In August 1987 Gates announced that it would sell its 64.8% interest in Gates Learjet to Integrated Acquisitions Inc., a wholly owned subsidiary of Integrated Resources Inc., of New York. Eager to cut its losses, Gates agreed to part with its Learjet shares for nearly $57 million. This led to the moving of most production from Tucson back to Wichita. In mid-1989 a financial crisis in its property business forced Integrated Resources to seek buyers for Learjet once again. Integrated Acquisitions, a subsidiary of Integrated Resources, which later filed Chapter 11 and sold the company for the second time in three years. While Learjet had maintained a highly talented core engineering group throughout the '80s, it was a difficult period for the company. With resources to invest in new products limited, its share of the business jet market fell from nearly 50 percent to 11 percent by 1989. Despite a recovery in jet sales, Integrated Resources was saddled with repayment obligations on $2 billion in debt that it could no longer meet. Learjet was profitable but unable to secure loans because of its parent company's poor condition.

Several new acquisitors expressed interest in purchasing Learjet, including Chrysler's Gulfstream Aerospace unit, British Aerospace, and Toyota Motor Sales. In early 1990, Gulfstream let a Letter of Intent to buy Learjet lapse. Instead, Gulfstream itself was acquired from Chrysler by a partnership of Gulfstream Chairman Allen Paulson and Forstmann Little & Company.

On June 29th 1990, Learjet was acquired by the Canadian company, Bombardier Inc. and the name was changed to Learjet Inc., a division of Bombardier. Learjet's acquisition by Montreal-based Bombardier Inc. changed the company's prospects dramatically. With Bombardier's support, Learjet was able to embark on a new product development initiative, initially focusing on two derivative aircraft-the Learjet 31A light jet and a substantially enhanced midsize model, the Learjet 60, which today is the leading seller in the midsize segment. In late 1992, at the National Business Aircraft Association convention in Dallas, Texas, the company announced the formal launch of the Leanet 45 development program.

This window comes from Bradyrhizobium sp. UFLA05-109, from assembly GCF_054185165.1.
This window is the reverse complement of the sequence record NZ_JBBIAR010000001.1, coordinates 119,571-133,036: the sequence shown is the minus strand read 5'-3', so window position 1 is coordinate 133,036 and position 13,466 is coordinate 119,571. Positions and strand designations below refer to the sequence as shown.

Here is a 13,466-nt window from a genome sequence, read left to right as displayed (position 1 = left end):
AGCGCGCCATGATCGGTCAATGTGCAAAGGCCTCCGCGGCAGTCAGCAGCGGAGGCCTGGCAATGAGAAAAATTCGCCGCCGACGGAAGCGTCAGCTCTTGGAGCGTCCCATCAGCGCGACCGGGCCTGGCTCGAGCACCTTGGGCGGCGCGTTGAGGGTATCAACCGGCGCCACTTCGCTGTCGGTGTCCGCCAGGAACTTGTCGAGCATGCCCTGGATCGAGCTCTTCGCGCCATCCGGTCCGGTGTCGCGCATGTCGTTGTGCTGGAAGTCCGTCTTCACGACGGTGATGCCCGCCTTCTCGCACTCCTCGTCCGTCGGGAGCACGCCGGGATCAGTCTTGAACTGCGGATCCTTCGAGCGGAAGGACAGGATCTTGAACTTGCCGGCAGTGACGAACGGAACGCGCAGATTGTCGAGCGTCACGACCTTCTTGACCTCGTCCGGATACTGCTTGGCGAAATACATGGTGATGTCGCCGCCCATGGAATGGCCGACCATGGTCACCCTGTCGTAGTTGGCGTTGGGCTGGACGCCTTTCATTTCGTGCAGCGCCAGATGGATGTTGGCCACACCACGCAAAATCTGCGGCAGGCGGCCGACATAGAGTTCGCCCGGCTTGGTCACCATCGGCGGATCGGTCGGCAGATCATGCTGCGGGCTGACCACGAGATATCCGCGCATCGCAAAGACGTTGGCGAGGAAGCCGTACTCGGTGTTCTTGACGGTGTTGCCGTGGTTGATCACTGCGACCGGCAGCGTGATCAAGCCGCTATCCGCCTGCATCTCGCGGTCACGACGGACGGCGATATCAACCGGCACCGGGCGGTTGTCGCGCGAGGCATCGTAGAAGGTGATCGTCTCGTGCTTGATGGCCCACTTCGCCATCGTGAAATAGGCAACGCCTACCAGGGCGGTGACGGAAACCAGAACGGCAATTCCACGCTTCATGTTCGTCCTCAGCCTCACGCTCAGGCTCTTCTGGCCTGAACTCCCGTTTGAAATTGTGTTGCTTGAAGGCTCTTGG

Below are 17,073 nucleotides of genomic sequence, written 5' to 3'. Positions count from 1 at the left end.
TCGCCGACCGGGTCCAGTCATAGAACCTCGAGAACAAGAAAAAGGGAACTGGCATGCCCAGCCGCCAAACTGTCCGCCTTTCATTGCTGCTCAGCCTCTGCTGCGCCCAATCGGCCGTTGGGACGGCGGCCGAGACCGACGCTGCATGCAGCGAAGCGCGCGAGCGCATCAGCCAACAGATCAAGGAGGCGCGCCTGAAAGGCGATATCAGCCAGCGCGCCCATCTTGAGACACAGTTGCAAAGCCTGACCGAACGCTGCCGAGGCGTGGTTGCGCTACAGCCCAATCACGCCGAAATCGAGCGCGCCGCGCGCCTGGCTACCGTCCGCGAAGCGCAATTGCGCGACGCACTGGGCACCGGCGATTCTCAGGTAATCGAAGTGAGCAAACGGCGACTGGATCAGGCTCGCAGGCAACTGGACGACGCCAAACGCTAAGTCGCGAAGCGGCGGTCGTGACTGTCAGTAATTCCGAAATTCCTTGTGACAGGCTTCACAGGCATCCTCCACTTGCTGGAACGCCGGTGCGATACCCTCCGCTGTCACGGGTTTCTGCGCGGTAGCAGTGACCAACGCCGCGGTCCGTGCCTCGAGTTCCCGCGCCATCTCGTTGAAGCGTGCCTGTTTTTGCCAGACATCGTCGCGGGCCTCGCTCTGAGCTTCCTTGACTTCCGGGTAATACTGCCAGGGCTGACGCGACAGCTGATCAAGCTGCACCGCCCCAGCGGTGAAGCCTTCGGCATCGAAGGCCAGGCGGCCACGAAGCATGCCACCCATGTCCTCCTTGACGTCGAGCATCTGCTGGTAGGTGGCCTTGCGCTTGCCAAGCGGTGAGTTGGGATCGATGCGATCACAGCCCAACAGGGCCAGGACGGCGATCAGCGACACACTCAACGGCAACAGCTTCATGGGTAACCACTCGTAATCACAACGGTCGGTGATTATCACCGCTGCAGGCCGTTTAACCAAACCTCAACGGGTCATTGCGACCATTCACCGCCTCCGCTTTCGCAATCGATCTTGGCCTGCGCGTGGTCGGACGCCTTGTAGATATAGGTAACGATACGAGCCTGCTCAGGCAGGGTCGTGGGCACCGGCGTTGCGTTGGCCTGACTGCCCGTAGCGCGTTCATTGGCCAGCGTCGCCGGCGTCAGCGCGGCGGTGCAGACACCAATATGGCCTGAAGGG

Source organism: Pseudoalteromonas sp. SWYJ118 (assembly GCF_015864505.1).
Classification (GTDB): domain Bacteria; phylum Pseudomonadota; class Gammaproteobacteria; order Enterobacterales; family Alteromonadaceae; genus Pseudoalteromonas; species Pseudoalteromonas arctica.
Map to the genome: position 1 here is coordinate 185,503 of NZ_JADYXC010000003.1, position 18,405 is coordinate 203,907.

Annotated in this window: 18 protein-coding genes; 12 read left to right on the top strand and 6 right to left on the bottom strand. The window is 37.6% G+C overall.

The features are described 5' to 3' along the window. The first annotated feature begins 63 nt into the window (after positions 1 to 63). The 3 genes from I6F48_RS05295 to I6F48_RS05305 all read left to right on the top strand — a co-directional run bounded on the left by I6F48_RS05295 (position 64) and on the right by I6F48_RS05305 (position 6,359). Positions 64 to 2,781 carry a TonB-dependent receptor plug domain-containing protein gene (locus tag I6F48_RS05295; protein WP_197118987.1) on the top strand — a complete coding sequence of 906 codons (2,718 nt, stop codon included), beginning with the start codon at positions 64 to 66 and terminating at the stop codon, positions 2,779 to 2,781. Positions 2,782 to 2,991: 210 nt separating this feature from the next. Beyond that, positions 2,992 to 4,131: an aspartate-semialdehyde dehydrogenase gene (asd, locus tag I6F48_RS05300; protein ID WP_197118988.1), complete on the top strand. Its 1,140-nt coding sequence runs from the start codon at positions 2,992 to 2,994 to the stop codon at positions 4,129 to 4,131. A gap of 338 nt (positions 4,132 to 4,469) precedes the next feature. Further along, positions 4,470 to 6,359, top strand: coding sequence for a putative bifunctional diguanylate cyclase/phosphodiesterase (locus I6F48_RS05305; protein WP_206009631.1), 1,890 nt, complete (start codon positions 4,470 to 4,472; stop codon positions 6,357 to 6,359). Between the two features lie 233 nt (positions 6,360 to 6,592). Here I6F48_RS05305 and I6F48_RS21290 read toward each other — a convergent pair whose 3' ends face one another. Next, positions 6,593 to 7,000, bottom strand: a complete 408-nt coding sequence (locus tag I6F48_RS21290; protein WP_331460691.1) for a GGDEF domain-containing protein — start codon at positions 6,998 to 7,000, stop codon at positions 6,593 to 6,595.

Learjet was able to accelerate development of the Learjet 45, and utilize state-of-the art manufacturing systems at two sister companies -- Bombardier's de Havilland unit in Toronto, which builds the aircraft's wings, and the Shorts division in Belfast, Northern Ireland, which produces the fuselage shown here being delivered by cargo aircraft. Learjet retained overall design responsibility for the aircraft and final assembly takes place at the company's main plant in Wichita, Kan.

Under Bombardier, Learjet has experienced a renaissance, developing new aircraft offering exceptional value to users. These include the Learjet 31A light jet, the Learjet 60 midsize jet, the leader in the midsize category, and the Learjet 45 aircraft, designed to offer midsize comfort and capability at light jet economics. This advanced aircraft took to the air October 7, 1996.

Learjet, which operates as a U.S. subsidiary of Bombardier, has its manufacturing facilities and corporate offices in Wichita, Kan. Learjet operates customer service centers in several locations as well as aircraft refurbishment and completion centers for Learjet and Canadair Challenger aircraft.

More than 1,800 Learjet aircraft have been built and delivered in the United States and 40 countries worldwide since the first Learjet aircraft went into service in 1964, serving the needs of business transportation and performing a wide variety of special missions. These include such diverse operations as electronic warfare simulation, aerial photography, airways calibration, air ambulance, target towing, radar training, fire control radar, electronic countermeasures, jammers and 360 degree surveillance radar.

The company also is active in the aerospace subcontracting business. Under a subcontract with Lockheed-Martin, Learjet builds major structures for the Space Shuttle's external fuel tank. Learjet is poised for growth in the years ahead, with the introduction of a new generation of advanced aircraft. As of 2000 the company employed more than 4,000 people at its various operations around the world.

Number Built
Construction Numbers From
Also c/n 015A, 028A, 045A, 050A, 065A, 082A. Some conv. to Model 24
24 & 24A
Model 24 and 24A, mixed
24E & 24F
Model 24E and 24F, mixed
c/n 25-065 to 25-069 not built
25B & 25C
Model 25B and 25C, mixed
Current production
Current production
Includes two Model 55ER
Current production

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Page last modified: 05-07-2011 02:59:13 ZULU